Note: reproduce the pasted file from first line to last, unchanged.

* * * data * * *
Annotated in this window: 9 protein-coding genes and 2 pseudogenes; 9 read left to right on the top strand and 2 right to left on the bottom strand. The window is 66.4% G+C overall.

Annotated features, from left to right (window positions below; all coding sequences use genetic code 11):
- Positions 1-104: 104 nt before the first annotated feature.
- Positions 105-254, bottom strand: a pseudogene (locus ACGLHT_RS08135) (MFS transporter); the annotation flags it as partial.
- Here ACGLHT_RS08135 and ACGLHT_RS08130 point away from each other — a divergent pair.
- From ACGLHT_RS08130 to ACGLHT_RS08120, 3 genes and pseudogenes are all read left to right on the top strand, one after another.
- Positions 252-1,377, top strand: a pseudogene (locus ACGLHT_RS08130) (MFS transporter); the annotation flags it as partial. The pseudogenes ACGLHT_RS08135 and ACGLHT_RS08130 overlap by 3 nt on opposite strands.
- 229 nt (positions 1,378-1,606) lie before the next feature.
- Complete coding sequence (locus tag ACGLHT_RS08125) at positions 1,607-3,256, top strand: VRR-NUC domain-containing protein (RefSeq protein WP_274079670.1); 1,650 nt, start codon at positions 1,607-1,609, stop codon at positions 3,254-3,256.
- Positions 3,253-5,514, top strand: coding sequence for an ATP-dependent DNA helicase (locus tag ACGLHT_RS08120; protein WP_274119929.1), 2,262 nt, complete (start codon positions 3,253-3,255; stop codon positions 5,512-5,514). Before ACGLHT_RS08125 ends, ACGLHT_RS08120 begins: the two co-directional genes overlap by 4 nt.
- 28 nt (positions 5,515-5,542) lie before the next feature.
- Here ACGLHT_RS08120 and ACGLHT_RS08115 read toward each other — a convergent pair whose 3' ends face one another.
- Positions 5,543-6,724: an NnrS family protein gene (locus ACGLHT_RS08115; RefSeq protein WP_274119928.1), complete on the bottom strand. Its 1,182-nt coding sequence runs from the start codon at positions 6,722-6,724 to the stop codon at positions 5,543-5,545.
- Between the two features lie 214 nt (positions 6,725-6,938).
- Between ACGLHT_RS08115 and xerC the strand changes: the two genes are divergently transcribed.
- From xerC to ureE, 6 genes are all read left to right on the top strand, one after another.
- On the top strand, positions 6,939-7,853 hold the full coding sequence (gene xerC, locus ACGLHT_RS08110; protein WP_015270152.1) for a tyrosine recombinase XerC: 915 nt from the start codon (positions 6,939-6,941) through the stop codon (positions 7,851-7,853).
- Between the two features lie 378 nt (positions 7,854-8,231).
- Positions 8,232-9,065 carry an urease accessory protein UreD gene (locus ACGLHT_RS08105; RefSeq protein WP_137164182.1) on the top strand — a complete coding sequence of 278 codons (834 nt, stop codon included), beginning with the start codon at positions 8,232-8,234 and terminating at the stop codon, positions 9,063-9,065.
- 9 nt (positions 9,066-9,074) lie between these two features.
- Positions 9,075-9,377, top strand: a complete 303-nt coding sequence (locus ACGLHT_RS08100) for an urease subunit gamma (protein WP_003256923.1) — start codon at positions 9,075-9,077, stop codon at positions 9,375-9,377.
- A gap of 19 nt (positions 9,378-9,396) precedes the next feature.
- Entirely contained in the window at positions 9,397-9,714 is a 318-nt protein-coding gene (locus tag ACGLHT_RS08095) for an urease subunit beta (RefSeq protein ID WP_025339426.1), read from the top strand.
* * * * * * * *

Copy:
Annotated in this window: 9 protein-coding genes and 2 pseudogenes; 9 read left to right on the top strand and 2 right to left on the bottom strand. The window is 66.4% G+C overall.

Annotated features, from left to right (window positions below; all coding sequences use genetic code 11):
- Positions 1-104: 104 nt before the first annotated feature.
- Positions 105-254, bottom strand: a pseudogene (locus ACGLHT_RS08135) (MFS transporter); the annotation flags it as partial.
- Here ACGLHT_RS08135 and ACGLHT_RS08130 point away from each other — a divergent pair.
- From ACGLHT_RS08130 to ACGLHT_RS08120, 3 genes and pseudogenes are all read left to right on the top strand, one after another.
- Positions 252-1,377, top strand: a pseudogene (locus ACGLHT_RS08130) (MFS transporter); the annotation flags it as partial. The pseudogenes ACGLHT_RS08135 and ACGLHT_RS08130 overlap by 3 nt on opposite strands.
- 229 nt (positions 1,378-1,606) lie before the next feature.
- Complete coding sequence (locus tag ACGLHT_RS08125) at positions 1,607-3,256, top strand: VRR-NUC domain-containing protein (RefSeq protein WP_274079670.1); 1,650 nt, start codon at positions 1,607-1,609, stop codon at positions 3,254-3,256.
- Positions 3,253-5,514, top strand: coding sequence for an ATP-dependent DNA helicase (locus tag ACGLHT_RS08120; protein WP_274119929.1), 2,262 nt, complete (start codon positions 3,253-3,255; stop codon positions 5,512-5,514). Before ACGLHT_RS08125 ends, ACGLHT_RS08120 begins: the two co-directional genes overlap by 4 nt.
- 28 nt (positions 5,515-5,542) lie before the next feature.
- Here ACGLHT_RS08120 and ACGLHT_RS08115 read toward each other — a convergent pair whose 3' ends face one another.
- Positions 5,543-6,724: an NnrS family protein gene (locus ACGLHT_RS08115; RefSeq protein WP_274119928.1), complete on the bottom strand. Its 1,182-nt coding sequence runs from the start codon at positions 6,722-6,724 to the stop codon at positions 5,543-5,545.
- Between the two features lie 214 nt (positions 6,725-6,938).
- Between ACGLHT_RS08115 and xerC the strand changes: the two genes are divergently transcribed.
- From xerC to ureE, 6 genes are all read left to right on the top strand, one after another.
- On the top strand, positions 6,939-7,853 hold the full coding sequence (gene xerC, locus ACGLHT_RS08110; protein WP_015270152.1) for a tyrosine recombinase XerC: 915 nt from the start codon (positions 6,939-6,941) through the stop codon (positions 7,851-7,853).
- Between the two features lie 378 nt (positions 7,854-8,231).
- Positions 8,232-9,065 carry an urease accessory protein UreD gene (locus ACGLHT_RS08105; RefSeq protein WP_137164182.1) on the top strand — a complete coding sequence of 278 codons (834 nt, stop codon included), beginning with the start codon at positions 8,232-8,234 and terminating at the stop codon, positions 9,063-9,065.
- 9 nt (positions 9,066-9,074) lie between these two features.
- Positions 9,075-9,377, top strand: a complete 303-nt coding sequence (locus ACGLHT_RS08100) for an urease subunit gamma (protein WP_003256923.1) — start codon at positions 9,075-9,077, stop codon at positions 9,375-9,377.
- A gap of 19 nt (positions 9,378-9,396) precedes the next feature.
- Entirely contained in the window at positions 9,397-9,714 is a 318-nt protein-coding gene (locus tag ACGLHT_RS08095) for an urease subunit beta (RefSeq protein ID WP_025339426.1), read from the top strand.